Who is He: Mr. Chipping's best friend at the school, an intelligent German who takes Chipping with him on holiday to Pompeii. When war breaks out, he returns to Germany to fight for the Fatherland.

Originally played by:
Michael Bryant (The Ruling Class, Gandhi)

My Choice:
Thom Hoffman (Dogville, Black Book)

Who is He: ...come on. Likes Mr. Chips, taps him as the replacement for when he retires.

Originally played by: Academy Award Nominee for Best Actor (Mourning Becomes Electra), BAFTA Award Nominee for Best British Actor (The Night My Number Came Up, Time Without Pity)
Michael Redgrave (The Browning Version, The Dam Busters)

My Choice:
Clive Swift (A Passage to India, "Keeping Up Appearances")
He played Routledge's husband, the ever-patient Richard, on "Keeping Up Appearances". He's fairly versatile, though, and has appeared in a number of comedies, dramas, thrillers, epics, etc. I'd love to see him and Routledge together again.

Who is He: Father of one of Chipping's students, Sutterwick is giving money to the school for new playing fields. Alas, he recognizes Katherine from her showbiz days, and threatens to pull out both his money and his son unless Chips is canned. Little does he realize that Katherine knows a thing or two about his past...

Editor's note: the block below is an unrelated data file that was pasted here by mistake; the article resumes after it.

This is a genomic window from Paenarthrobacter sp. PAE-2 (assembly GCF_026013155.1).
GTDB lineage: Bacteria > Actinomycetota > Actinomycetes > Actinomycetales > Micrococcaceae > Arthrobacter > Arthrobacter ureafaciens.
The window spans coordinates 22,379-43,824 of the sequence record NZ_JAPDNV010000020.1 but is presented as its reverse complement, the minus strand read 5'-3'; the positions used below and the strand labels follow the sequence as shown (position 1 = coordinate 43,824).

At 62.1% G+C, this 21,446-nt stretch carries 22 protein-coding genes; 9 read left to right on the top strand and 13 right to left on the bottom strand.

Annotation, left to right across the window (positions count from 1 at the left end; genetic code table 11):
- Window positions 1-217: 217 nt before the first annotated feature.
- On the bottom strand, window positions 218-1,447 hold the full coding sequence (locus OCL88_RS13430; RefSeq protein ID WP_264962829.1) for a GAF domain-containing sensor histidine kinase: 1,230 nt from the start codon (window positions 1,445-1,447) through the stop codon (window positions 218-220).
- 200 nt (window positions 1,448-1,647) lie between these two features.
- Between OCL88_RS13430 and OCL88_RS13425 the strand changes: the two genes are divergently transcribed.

Originally played by:
George Baker (On Her Majesty's Secret Service, The Spy Who Loved Me)

My Choice: Academy Award Nominee for Best Actor & Best Director (Henry V), Best Short Film (Swan Song) and Best Adapted Screenplay (Hamlet), BAFTA Award Winner for Best Director (Henry V), Indie Spirit Nominee for Best Picture (Much Ado About Nothing), SAG Award Nominee for Best Supporting Actor (Othello)
Kenneth Branagh (Pirate Radio, My Week with Marilyn)
Not that he should be typecast as stuffy, stiff upper-lip types...but he's great at it. Maybe he could actually bring some humor to the role as well. Baker was so...colorless.

Who is She: A boozy, diva-licious stage star and friend of Katherine. Loud and unaware, Ursula thinks Chips is another actor, and so gladly invites him to her parties. It is Ursula who shelters Katherine when she runs away from the school, and it is Ursula who played a part in Lord Sutterwick's past.